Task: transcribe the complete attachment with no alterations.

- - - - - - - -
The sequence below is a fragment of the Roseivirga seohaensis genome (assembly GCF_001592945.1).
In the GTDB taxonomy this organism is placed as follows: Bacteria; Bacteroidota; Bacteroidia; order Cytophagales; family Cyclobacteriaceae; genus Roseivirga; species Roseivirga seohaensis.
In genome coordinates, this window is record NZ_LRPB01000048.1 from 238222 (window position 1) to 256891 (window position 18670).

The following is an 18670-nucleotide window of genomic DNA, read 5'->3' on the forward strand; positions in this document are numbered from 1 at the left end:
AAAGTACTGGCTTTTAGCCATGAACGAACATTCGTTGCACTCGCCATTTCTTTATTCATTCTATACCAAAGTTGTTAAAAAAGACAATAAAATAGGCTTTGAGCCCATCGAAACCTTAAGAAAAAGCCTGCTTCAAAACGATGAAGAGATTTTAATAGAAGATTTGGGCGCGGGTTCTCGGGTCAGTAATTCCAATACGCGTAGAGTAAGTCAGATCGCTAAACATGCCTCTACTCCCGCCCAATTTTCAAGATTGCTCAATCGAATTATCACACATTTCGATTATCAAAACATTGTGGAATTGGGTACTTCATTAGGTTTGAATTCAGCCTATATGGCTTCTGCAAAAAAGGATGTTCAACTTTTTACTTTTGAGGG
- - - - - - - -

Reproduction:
The sequence below is a fragment of the Roseivirga seohaensis genome (assembly GCF_001592945.1).
In the GTDB taxonomy this organism is placed as follows: Bacteria; Bacteroidota; Bacteroidia; order Cytophagales; family Cyclobacteriaceae; genus Roseivirga; species Roseivirga seohaensis.
In genome coordinates, this window is record NZ_LRPB01000048.1 from 238222 (window position 1) to 256891 (window position 18670).

The following is an 18670-nucleotide window of genomic DNA, read 5'->3' on the forward strand; positions in this document are numbered from 1 at the left end:
AAAGTACTGGCTTTTAGCCATGAACGAACATTCGTTGCACTCGCCATTTCTTTATTCATTCTATACCAAAGTTGTTAAAAAAGACAATAAAATAGGCTTTGAGCCCATCGAAACCTTAAGAAAAAGCCTGCTTCAAAACGATGAAGAGATTTTAATAGAAGATTTGGGCGCGGGTTCTCGGGTCAGTAATTCCAATACGCGTAGAGTAAGTCAGATCGCTAAACATGCCTCTACTCCCGCCCAATTTTCAAGATTGCTCAATCGAATTATCACACATTTCGATTATCAAAACATTGTGGAATTGGGTACTTCATTAGGTTTGAATTCAGCCTATATGGCTTCTGCAAAAAAGGATGTTCAACTTTTTACTTTTGAGGG